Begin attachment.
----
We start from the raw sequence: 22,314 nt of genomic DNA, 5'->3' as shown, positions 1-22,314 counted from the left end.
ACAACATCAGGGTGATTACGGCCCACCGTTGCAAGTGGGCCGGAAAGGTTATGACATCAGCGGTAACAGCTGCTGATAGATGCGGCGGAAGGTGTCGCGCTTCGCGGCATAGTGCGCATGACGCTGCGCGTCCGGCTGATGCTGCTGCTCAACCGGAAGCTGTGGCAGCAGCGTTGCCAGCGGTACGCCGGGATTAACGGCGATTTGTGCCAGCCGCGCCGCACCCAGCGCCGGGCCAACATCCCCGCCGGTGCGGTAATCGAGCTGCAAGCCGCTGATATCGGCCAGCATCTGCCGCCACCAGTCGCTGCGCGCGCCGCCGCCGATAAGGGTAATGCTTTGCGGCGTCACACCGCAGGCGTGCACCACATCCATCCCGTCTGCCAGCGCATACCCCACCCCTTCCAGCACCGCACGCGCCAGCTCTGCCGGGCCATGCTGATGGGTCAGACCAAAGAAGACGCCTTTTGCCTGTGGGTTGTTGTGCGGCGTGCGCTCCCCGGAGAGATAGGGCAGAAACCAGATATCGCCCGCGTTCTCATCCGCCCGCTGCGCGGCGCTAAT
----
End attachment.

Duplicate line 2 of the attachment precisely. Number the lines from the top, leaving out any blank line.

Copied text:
ACAACATCAGGGTGATTACGGCCCACCGTTGCAAGTGGGCCGGAAAGGTTATGACATCAGCGGTAACAGCTGCTGATAGATGCGGCGGAAGGTGTCGCGCTTCGCGGCATAGTGCGCATGACGCTGCGCGTCCGGCTGATGCTGCTGCTCAACCGGAAGCTGTGGCAGCAGCGTTGCCAGCGGTACGCCGGGATTAACGGCGATTTGTGCCAGCCGCGCCGCACCCAGCGCCGGGCCAACATCCCCGCCGGTGCGGTAATCGAGCTGCAAGCCGCTGATATCGGCCAGCATCTGCCGCCACCAGTCGCTGCGCGCGCCGCCGCCGATAAGGGTAATGCTTTGCGGCGTCACACCGCAGGCGTGCACCACATCCATCCCGTCTGCCAGCGCATACCCCACCCCTTCCAGCACCGCACGCGCCAGCTCTGCCGGGCCATGCTGATGGGTCAGACCAAAGAAGACGCCTTTTGCCTGTGGGTTGTTGTGCGGCGTGCGCTCCCCGGAGAGATAGGGCAGAAACCAGATATCGCCCGCGTTCTCATCCGCCCGCTGCGCGGCGCTAAT